If an address is in the captured image at step 806, the address is extracted from the image at step 812. At step 814, if an address is resolvable on-line (e.g., on the system running in ISS mode) barcode 300 may be applied in POSTNET clear zone 108 (step 832). The mailpieces can be sorted using barcode 300 at step 834 and delivered at step 810. However, if at step 814 the address is not resolvable, the mailpieces may be run on a backend remote computer read (RCR) at step 816. The RCR typically uses advanced OCR algorithms but may take longer (e.g., 30 seconds) to resolve the address. If address 314 is resolvable at step 818, the resolved address 314 may be stored in a database in association with the ID Tag associated with the mailpiece. When the mailpieces are run again on an Output Sub-System (OSS) at step 828, the resolved address associated with the ID Tag on the mailpiece is loaded (step 830) and barcode 300 may be applied at step 832 in POSTNET clear zone 108. The mailpieces can be run through a sorting machine (such as a DBCS) at step 834 using either barcode data or the stored ID Tag data, and then delivered at step 810.

If address 314 is not resolvable at step 818, the mailpieces with unresolved addresses are collected at step 820, such as in a reject bin. An image of OCR read area 106 may be sent to a remote encoding center (REC) at step 822 where another attempt to resolve address 314 is made. If address 314 is resolved at step 824, the resolved address associated with the ID Tag on the mailpiece is stored at step 826. The mailpiece can be run on an OSS at step 828 as previously described. However, if address 314 cannot be resolved by the REC at step 824, the mailpieces may be sent to a manual sort center for sorting by hand (step 808). At step 810, the mail carrier delivers the hand sorted mailpieces.

With reference to FIG. 9, a process according to one embodiment attempts to read and barcode mailpieces having an unresolvable address by running the mailpieces on a machine utilizing an advanced OCR recognition system in conjunction with a short distance image capture feed section, such as a reject encoding machine (REM). The REM may utilize its own on-board OCR system in conjunction with a short distance feed section that feeds mailpieces to an image capture device, such as a camera, for imaging. An image may be provided for a “no image” OSS reject that is “no image” because the insert has fallen below a mailpiece window rendering address 314 unreadable.

At step 900, the mailpieces may be inverted by an operator. In addition, the mailpieces may be automatically inverted by a device, such as an automatic inverter. For example, a vacuum may be applied to hold the mailpiece, allowing the mailpiece to be rotated by a stepper motor or other rotating device. In addition, a gripper (e.g., one attached to an arm of a robot) may rotate the mailpiece. While this could involve rotating the mailpieces 180 degrees, the mailpieces may also be rotated by different angles, such as 90 degrees (or 270 degrees) if an insert has shifted laterally. At step 902, the mailpieces are agitated in an attempt to align address 314 with the window of the mailpiece. The agitation process may involve shaking the mailpieces on a jogger or shaking table. At step 904 the mailpieces are returned to an upright position. The mailpieces may be inverted manually (e.g., by an operator) or automatically. While this may involve rotating the mailpieces 180 degrees, as previously described, other degrees of rotation may be provided. At step 904, a gentile motion may be needed to ensure the insert does not misalign again. Steps 900, 902, and 904 typically will cause many of the inserts to return to a visible position in the window. In addition, the leading edges of the mailpieces are still lined up for imaging.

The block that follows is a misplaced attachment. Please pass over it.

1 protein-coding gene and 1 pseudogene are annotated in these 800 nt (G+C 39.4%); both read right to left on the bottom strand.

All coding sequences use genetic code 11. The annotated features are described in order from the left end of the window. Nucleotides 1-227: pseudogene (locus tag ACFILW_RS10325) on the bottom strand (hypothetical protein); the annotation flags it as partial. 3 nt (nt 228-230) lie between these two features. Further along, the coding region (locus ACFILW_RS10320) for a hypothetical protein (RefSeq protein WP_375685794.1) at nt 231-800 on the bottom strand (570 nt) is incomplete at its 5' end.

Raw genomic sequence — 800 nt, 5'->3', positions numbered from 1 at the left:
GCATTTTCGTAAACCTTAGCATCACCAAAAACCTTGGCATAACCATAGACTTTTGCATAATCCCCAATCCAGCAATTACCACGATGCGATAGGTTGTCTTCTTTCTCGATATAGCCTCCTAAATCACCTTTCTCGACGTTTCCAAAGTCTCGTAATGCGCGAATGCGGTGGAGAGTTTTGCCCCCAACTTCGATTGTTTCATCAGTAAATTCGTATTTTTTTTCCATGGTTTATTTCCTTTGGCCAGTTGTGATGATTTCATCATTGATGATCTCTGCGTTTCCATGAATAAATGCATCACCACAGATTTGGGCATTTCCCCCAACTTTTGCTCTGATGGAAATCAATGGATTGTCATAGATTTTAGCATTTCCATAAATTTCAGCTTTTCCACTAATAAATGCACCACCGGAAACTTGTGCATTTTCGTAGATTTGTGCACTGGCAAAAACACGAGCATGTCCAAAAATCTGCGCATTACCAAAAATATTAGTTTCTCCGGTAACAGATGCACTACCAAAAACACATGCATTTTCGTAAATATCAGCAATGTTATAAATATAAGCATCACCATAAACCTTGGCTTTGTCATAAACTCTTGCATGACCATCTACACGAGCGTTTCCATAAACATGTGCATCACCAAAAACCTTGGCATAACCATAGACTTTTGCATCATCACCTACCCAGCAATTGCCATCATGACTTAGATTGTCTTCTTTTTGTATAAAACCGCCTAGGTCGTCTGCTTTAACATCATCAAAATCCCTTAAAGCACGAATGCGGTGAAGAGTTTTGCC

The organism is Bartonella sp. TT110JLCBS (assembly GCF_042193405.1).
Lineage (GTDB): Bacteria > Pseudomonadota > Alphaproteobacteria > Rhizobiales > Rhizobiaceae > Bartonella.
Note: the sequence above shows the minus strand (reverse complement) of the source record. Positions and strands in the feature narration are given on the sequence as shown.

At step 906, mailpieces having an unreadable image or no image OSS rejects are run on a REM. The mailpieces can be transferred to the image capture device using a feeder having a short track at step 908. A short track is preferred as it may prevent the inserts from becoming misaligned again before the image capture device acquires an image of the address. For example, a track of eight to nine inches may be short enough to prevent the inserts from becoming misaligned, while a length of four or more feet may be too long (allowing the inserts to settle so that address is no longer visible through the window).

In other embodiments, the track may be longer if a mechanism to prevent the shifting of the insert is used. By way of example, rollers may be used to apply pressure to both sides of the mailpieces, thereby inhibiting the inserts from shifting during travel. At step 910, address 314 is resolved by the REM and barcode 300 is applied to POSTNET clear zone 108 at step 912. The mailpieces can then be sorted at step 914 and delivered at step 916.

Shiny Mail Processing

Shiny mail (e.g., mail with a high degree of gloss) can make a surface of the mailpiece non-porous and resistant to ink from both the barcode 300 sprayers and ID Tag sprayers. When barcode 300 or the ID Tag is applied to shiny mail, the barcode may smudge causing rejection by a POSTNET verifier or an ID Tag reader and thereby become rejects on an ISS, OSS, DBCS, or any other equipment that must read barcode 300, the ID Tag, or any other barcode.

With reference to FIG. 10, a process is described that attempts to over-label shiny mailpieces. At step 1000, mailpieces may be identified as shiny. This could occur as soon as the mailpieces arrive by the mail handler (e.g., on their dock). If the shiny mail is not identified at the dock, it may be identified by a clerk preparing mailpieces for barcoding. If shiny mail is identified at step 1000, the shiny mailpieces may be transferred to Letter Mail Labeling Machine (LMLM) 1044. However, if the shiny mailpieces are not identified at step 1000, the mailpieces may be run through a system running in ISS mode at step 1002. The ISS may resolve address 314 at step 1052 and apply barcode 300 in POSTNET clear zone 108 at step 1004. If barcode 300 is resolvable at step 1006, the mailpieces may be automatically sorted by DBCS 1042 at step 1008 and delivered at step 1010.